GoogleTV

Jun 26 2014

News - SiliconDust Brings STB-free TV to Google, er..., Android TV

 

When GoogleTV first came out, it was an interesting idea but poorly executed. Refusing to give up on the idea Google has soldiered on and yesterday GoogleTV became Android TV, bringing their little-black-box OS closer to their main branch of Android which should provide greater access to the catalog of apps available through the Play store. Alongside this, it looks like SiliconDust has been busy writing a plugin which provides Live TV from their popular network tuners, which means you finally don’t need an MSO provided STB to view Live TV; removing the kludge of HDMI pass-through and IR-blasting from the mix. Frankly, I think this is really slick and hopefully just a stepping stone towards full CableCARD DVR support (can’t be that hard, can it?). I imagine SiliconDust have the same thing in mind because included in their PR is a link to download the plugin that POCs the Live TV integration – hopefully someone takes up the challenge and makes it happen.

Pleasanton, CAJune 25, 2014Silicondust USA Inc., innovators of the HDHomeRun® network attached TV tuners, today announced that it was selected to participate in the Google I/O Developer Sandbox being held in San Francisco. Google I/O is an annual developer-focused conference featuring in-depth sessions focused on innovations for web, mobile and social breakthroughs to bring together thousands of developers. SiliconDust is demonstrating its HomerunInput plugin enabling Live TV as a core component to Android TV’s platform. HomerunInput uses SiliconDust’s HDHomeRun devices to deliver a Live TV source for Android TV devices.

SiliconDust

UPDATE: According to Engadget (thanks Skye), all Android TV devices have to have PlayReady DRM (one way to make Copy-Once content work).

There are a few hardware requirements to ensure that Android TV doesn't offer an inconsistent (or miserable) user experience: 2GB of RAM, 8GB of flash storage, WiFi and/or Ethernet, Bluetooth 4, Play-ready DRM and Widevine level one.

Engadget

 

Oct 31 2011

News - GoogleTV Still Alive, Finally Gets an Update

Good for Google for continuing to update and not abandon their GoogleTV platform which has gotten off to a terrible start. I find a bit of irony in the update going first to Sony users, with Logitech soon to follow, especially considering how much flack Logi has gotten for all the wasted money they put into these boxes. Great rundown from the gang at Engadget.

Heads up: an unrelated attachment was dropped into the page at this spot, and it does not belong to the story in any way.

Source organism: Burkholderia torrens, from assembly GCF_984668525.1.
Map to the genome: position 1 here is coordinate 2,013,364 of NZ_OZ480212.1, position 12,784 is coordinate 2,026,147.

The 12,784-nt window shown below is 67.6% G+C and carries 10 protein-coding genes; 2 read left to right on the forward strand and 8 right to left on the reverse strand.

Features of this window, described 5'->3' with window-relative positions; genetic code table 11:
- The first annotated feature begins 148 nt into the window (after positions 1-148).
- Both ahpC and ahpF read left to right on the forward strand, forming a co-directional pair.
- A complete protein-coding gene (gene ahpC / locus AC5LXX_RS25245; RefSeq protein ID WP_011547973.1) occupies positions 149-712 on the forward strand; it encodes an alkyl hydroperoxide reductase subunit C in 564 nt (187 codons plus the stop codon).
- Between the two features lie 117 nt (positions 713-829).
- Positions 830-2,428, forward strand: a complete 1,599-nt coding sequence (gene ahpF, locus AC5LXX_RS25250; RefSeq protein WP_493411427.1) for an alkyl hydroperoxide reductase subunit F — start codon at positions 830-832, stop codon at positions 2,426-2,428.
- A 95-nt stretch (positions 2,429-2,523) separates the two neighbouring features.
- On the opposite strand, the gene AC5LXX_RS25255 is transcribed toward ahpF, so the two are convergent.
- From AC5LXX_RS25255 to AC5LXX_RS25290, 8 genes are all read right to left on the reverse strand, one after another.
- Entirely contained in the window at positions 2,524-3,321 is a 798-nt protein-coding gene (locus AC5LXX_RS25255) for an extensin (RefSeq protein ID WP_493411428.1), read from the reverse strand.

Other than finding new things to watch on TV in a few new ways, the addition of Market apps is the biggest difference between Google TV and all the other connected TV platforms out there. So far, there aren't yet APIs to tell third party apps what you're watching and allow them to interact with it, but they're described as "heading down that path." Some of the 50-or so apps that will work on Google TV at launch include ones we've seen from TBS, TNT and other providers, as well as TV friendly versions of common apps like Flixster and IMDB. For music there's still Pandora and Napster, joined by Plex, Qello and more right out of the gate. Sports fans can try out Thuuz and Are You Watching This?! XL to get alerts and immediately tune to whatever game is deemed the most interesting, while there's also an AOL HD app that brings some of our videos to the TV as well. One of Google TV's strength has always been its ability to handle a wide range of internet content, and that's not changing this time around. The Chrome browser and search is a little more simplified, along with a My Photos app that checks another box on the "family friendly" features list by pulling in pics from your online albums.

Engadget

Jul 28 2011

News - Logitech Revue Price Slashed in Half

It sounds like May's price reduction of the GoogleTV-based Logitech Revue to $199 wasn't enough to goose sales of the struggling device because Logitech has decided to reduce the price again this quarter to $99. Apparently, the whole affair has been enough to cause Logitech and now former CEO, Gerald P. Quindlen, to part ways. Even with the new pricing, it's a bit difficult to imagine the Revue taking off in any meaningful way until the GoogleTV platform itself has been updated and considering that several content owners have blocked the device. What do you think? Can a $99 Logitech Revue compete with the likes of AppleTV and Roku?

This is becoming a trend. After a disappointing Q4 saw Logitech reduce the price of its Revue it revealed today that after a net loss of $29.6 million for the first quarter it is cutting the price of the Revue to $99, as well as saying goodbye to CEO Gerald P. Quindlen. Quindlen had been an outspoken supporter of the Google TV box (see the video after the break) but according to Logitech this price cut and corresponding $34 million hit to its finances are necessary to "remove price as a barrier to broad customer acceptance." In the midst of these results -- as well as lowered sales in several regions and key products like Harmony remotes -- Chairman and former CEO Guerrino De Luca will assume the role of acting CEO while a long term replacement is sought.

Engadget HD

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